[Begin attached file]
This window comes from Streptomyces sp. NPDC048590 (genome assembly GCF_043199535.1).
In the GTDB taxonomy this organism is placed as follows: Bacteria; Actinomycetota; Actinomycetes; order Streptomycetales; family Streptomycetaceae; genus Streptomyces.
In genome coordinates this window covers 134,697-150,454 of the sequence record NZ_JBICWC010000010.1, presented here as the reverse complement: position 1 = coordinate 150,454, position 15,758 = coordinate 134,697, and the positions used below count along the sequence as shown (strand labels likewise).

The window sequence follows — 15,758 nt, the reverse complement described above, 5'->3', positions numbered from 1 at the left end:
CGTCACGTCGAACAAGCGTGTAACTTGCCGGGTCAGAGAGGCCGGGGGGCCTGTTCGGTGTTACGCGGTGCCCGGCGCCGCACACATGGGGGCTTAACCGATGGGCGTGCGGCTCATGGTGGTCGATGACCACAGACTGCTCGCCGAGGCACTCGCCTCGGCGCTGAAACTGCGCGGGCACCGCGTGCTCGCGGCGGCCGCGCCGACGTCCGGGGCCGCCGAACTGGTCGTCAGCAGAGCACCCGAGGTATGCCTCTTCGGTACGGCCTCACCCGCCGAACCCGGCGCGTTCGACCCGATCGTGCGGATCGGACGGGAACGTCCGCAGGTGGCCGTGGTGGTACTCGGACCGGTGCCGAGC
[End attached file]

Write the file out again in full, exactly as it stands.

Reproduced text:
This window comes from Streptomyces sp. NPDC048590 (genome assembly GCF_043199535.1).
In the GTDB taxonomy this organism is placed as follows: Bacteria; Actinomycetota; Actinomycetes; order Streptomycetales; family Streptomycetaceae; genus Streptomyces.
In genome coordinates this window covers 134,697-150,454 of the sequence record NZ_JBICWC010000010.1, presented here as the reverse complement: position 1 = coordinate 150,454, position 15,758 = coordinate 134,697, and the positions used below count along the sequence as shown (strand labels likewise).

The window sequence follows — 15,758 nt, the reverse complement described above, 5'->3', positions numbered from 1 at the left end:
CGTCACGTCGAACAAGCGTGTAACTTGCCGGGTCAGAGAGGCCGGGGGGCCTGTTCGGTGTTACGCGGTGCCCGGCGCCGCACACATGGGGGCTTAACCGATGGGCGTGCGGCTCATGGTGGTCGATGACCACAGACTGCTCGCCGAGGCACTCGCCTCGGCGCTGAAACTGCGCGGGCACCGCGTGCTCGCGGCGGCCGCGCCGACGTCCGGGGCCGCCGAACTGGTCGTCAGCAGAGCACCCGAGGTATGCCTCTTCGGTACGGCCTCACCCGCCGAACCCGGCGCGTTCGACCCGATCGTGCGGATCGGACGGGAACGTCCGCAGGTGGCCGTGGTGGTACTCGGACCGGTGCCGAGC